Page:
September 22, 2022
Corporate Compliance Insights – Maria D’Avanzo, Chief Evangelist Officer at Traliant, makes the case that the government should do more to motivate companies to support Chief Compliance Officers so they can help prevent misconduct before it happens.
Here’s an excerpt:
The Sarbanes Oxley Act (SOX) was enacted 20 years ago in response to a series of dishonorable and disabling accounting controversies involving companies like Enron and WorldCom. While SOX does contain some specific compliance-related provisions, such as a mandatory code of ethics for senior financial officers and whistleblower protections, its main themes are the prompt and accurate disclosure of a company’s financial condition and the prompt and complete disclosure of material changes to financial status and operations.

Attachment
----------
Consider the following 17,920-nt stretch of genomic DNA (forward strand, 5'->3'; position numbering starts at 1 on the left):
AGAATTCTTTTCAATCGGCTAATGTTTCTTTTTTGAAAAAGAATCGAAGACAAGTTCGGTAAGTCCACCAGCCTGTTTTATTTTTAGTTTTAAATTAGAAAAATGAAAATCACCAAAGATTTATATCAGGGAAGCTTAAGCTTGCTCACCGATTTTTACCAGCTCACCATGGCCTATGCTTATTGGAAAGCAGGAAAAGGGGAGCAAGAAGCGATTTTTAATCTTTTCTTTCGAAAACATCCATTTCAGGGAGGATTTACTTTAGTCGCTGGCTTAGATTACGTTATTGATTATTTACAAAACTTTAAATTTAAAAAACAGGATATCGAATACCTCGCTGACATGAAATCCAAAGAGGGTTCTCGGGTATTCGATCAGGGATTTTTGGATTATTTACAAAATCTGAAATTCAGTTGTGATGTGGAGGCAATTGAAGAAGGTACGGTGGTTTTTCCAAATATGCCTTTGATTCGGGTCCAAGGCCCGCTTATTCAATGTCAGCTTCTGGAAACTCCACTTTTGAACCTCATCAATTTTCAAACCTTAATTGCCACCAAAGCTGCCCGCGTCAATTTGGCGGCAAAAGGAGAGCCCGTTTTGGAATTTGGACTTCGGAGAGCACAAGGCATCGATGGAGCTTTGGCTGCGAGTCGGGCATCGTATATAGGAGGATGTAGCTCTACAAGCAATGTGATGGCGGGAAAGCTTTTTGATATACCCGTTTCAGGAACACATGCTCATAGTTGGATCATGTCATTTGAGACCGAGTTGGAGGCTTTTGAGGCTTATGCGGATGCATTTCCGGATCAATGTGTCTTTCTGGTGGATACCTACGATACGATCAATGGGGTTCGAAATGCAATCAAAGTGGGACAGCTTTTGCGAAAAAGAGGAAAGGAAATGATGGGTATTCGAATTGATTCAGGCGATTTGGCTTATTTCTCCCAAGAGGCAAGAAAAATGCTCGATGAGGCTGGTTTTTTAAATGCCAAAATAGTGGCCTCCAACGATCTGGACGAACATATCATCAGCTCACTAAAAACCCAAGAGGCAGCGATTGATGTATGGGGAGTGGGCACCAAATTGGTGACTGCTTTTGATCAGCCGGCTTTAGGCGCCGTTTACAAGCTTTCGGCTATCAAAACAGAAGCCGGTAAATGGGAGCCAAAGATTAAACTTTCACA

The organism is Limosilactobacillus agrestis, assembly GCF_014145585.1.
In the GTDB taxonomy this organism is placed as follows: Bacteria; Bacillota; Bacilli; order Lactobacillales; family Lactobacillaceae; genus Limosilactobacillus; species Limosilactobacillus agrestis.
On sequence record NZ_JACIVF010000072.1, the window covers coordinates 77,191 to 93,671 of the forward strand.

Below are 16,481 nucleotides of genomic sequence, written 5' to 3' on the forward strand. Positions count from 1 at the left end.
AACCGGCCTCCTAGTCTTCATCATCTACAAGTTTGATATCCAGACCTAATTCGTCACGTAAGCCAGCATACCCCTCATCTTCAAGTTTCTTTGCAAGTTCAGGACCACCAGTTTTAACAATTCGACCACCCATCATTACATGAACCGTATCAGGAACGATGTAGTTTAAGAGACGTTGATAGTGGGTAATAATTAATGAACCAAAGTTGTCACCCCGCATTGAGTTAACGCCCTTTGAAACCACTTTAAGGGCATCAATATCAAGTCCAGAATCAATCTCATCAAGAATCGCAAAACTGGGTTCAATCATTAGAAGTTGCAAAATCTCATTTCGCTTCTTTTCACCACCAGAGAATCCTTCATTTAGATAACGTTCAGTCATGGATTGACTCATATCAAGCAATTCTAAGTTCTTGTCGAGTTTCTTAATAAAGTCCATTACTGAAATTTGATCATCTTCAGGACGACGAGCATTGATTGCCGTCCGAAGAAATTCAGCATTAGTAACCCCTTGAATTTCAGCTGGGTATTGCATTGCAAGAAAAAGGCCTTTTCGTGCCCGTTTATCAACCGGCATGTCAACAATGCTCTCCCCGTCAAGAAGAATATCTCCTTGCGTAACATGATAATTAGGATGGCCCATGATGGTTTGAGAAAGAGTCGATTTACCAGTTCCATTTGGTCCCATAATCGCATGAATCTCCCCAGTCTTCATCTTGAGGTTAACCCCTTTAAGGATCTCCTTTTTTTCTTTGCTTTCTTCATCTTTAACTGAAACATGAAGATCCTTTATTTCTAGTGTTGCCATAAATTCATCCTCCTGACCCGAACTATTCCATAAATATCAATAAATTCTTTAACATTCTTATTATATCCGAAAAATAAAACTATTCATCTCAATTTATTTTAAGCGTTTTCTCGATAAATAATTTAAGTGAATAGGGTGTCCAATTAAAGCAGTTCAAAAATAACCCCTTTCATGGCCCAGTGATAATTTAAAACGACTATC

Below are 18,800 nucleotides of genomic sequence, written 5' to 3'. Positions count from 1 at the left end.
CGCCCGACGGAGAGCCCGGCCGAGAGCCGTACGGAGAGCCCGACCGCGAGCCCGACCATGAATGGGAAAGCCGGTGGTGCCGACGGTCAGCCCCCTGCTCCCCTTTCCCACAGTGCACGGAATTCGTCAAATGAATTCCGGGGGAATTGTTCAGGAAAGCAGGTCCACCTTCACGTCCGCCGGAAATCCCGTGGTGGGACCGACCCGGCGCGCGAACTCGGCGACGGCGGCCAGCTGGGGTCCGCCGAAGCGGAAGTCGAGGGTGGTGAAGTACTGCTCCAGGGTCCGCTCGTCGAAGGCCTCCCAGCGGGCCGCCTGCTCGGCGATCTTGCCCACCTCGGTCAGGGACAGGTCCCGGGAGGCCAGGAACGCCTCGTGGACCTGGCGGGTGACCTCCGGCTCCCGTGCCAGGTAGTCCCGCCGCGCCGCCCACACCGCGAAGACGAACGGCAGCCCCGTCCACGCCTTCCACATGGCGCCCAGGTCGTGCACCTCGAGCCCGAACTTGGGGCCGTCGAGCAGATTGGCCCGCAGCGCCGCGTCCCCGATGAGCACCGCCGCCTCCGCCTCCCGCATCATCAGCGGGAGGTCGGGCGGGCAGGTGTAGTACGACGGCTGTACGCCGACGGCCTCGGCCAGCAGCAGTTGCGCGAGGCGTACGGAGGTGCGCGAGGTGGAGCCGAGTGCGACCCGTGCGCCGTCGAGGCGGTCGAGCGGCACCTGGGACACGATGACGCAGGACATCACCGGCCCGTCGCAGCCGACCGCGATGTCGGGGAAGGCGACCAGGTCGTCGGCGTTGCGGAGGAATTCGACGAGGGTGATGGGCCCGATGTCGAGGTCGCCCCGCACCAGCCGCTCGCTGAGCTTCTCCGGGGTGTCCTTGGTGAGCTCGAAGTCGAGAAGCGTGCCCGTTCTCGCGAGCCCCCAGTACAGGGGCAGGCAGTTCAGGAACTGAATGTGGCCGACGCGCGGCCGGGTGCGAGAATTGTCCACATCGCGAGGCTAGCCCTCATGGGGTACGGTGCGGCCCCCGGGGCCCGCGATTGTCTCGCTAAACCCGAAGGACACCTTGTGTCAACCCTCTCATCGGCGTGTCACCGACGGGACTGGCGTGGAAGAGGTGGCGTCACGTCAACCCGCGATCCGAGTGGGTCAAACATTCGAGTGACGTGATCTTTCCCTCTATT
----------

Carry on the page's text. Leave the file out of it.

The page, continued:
The effectiveness of compliance programs is not included among the other SOX requirements, and perhaps it should be. If my colleagues are right that companies won’t focus on compliance unless forced to do so, SOX should be amended to address compliance programs specifically. A handful of key provisions could be added to SOX to help CCOs overcome the challenges acknowledged by Assistant Attorney General Kenneth Polite Jr., head of the DOJ’s Criminal Division, and increase the likelihood that a corporation’s compliance program is effective before a compliance failure occurs.